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Printable elastic conductors with a high conductivity for electronic textile applications.

Matsuhisa N, Kaltenbrunner M, Yokota T, Jinno H, Kuribara K, Sekitani T, Someya T - Nat Commun (2015)

Bottom Line: The development of advanced flexible large-area electronics such as flexible displays and sensors will thrive on engineered functional ink formulations for printed electronics where the spontaneous arrangement of molecules aids the printing processes.The elastic conductor ink is comprised of Ag flakes, a fluorine rubber and a fluorine surfactant.The fluorine surfactant constitutes a key component which directs the formation of surface-localized conductive networks in the printed elastic conductor, leading to a high conductivity and stretchability.

View Article: PubMed Central - PubMed

Affiliation: 1] Electrical and Electronic Engineering and Information Systems, The University of Tokyo, 7-3-1 Hongo, Bunkyo-ku, Tokyo 113-8656, Japan [2] Advanced Leading Graduate Course for Photon Science (ALPS), 7-3-1 Hongo, Bunkyo-ku, Tokyo 113-8656, Japan.

ABSTRACT
The development of advanced flexible large-area electronics such as flexible displays and sensors will thrive on engineered functional ink formulations for printed electronics where the spontaneous arrangement of molecules aids the printing processes. Here we report a printable elastic conductor with a high initial conductivity of 738 S cm(-1) and a record high conductivity of 182 S cm(-1) when stretched to 215% strain. The elastic conductor ink is comprised of Ag flakes, a fluorine rubber and a fluorine surfactant. The fluorine surfactant constitutes a key component which directs the formation of surface-localized conductive networks in the printed elastic conductor, leading to a high conductivity and stretchability. We demonstrate the feasibility of our inks by fabricating a stretchable organic transistor active matrix on a rubbery stretchability-gradient substrate with unimpaired functionality when stretched to 110%, and a wearable electromyogram sensor printed onto a textile garment.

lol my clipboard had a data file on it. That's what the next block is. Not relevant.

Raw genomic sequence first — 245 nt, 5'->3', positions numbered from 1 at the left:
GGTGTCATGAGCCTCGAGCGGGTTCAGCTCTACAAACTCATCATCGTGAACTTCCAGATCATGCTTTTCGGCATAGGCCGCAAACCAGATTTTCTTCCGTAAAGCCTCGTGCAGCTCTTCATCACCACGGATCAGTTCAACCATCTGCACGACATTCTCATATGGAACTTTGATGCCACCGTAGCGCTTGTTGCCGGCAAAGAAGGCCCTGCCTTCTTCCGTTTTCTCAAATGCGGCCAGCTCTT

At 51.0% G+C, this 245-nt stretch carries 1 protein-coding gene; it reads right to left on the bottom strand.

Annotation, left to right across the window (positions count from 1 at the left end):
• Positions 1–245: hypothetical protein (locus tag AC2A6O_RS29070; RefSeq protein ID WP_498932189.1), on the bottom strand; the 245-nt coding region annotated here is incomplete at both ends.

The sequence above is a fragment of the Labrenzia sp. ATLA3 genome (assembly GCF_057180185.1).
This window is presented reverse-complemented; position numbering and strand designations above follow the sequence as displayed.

No MeSH data available.


Related in: MedlinePlus

Soft and stretchable organic thin-film-transistor active matrix.(a) Illustrations of active matrix. Upper left, whole structure. Upper right, structure of an OTFT cell on a rigid island with elastic conductor wiring. Lower, schematic structure of an OTFT cell on the rigid island, the light green box corresponds to the entire OTFT device. (b) Pictures of OTFT-active matrix. Left, 12 × 12 active matrix. Scale bar, 10 mm. Centre, magnified OTFT cells. Scale bar, 5 mm; Right, optical micrograph of the embedded OTFT. Scale bar, 500 μm. (c) Active matrix is relaxed (left) and stretched to about 60% (right). Scale bars, 20 mm.
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f3: Soft and stretchable organic thin-film-transistor active matrix.(a) Illustrations of active matrix. Upper left, whole structure. Upper right, structure of an OTFT cell on a rigid island with elastic conductor wiring. Lower, schematic structure of an OTFT cell on the rigid island, the light green box corresponds to the entire OTFT device. (b) Pictures of OTFT-active matrix. Left, 12 × 12 active matrix. Scale bar, 10 mm. Centre, magnified OTFT cells. Scale bar, 5 mm; Right, optical micrograph of the embedded OTFT. Scale bar, 500 μm. (c) Active matrix is relaxed (left) and stretched to about 60% (right). Scale bars, 20 mm.

Mentions: To demonstrate the potential of our printable elastic conductors for the design of large-area stretchable electronics, we choose two systems that fully utilize our inks. The first application is a stretchable organic transistor active matrix (Fig. 3). This integrated design is akin to stretchable devices reported by Rogers et al. but utilize organic transistors and printable elastic conductors, which are more scalable and mechanically robust than single-crystal Si and serpentine Au interconnects16. The 12 × 12 and 2 × 2 organic transistor active matrices are manufactured with soft, stretchability-gradient substrates (SGSs), in a hybrid rigid island-stretchable interconnect approach30313233. The diagram in Fig. 3a shows the design of the stretchable active matrix. In the SGS design, organic transistors are manufactured on non-stretchable, yet flexible, island-like regions. The organic transistor uses DNTT (dinaphtho[2,3-b:2′,3′-f]thieno[3,2-b]thiophene)34 as the active material, a high mobility (∼1–3 cm2 V−1 s−1) organic semiconductor. It has been shown to operate at low voltages and to be highly flexible35 and thermally stable36. The transistors are then embedded in PDMS sheets where wirings and interconnections are formed by printing elastic conductors. Completed devices, together with magnified views, are shown in Fig. 3b. As shown in Fig. 3c, the device is very soft (modulus: ∼0.5 MPa) and resilient to large deformations (∼60% strain). The detailed fabrication procedures are described in Methods, and Supplementary Fig. 13 (fabrication process of SGSs) and Supplementary Fig. 14 (print-wiring of elastic conductor).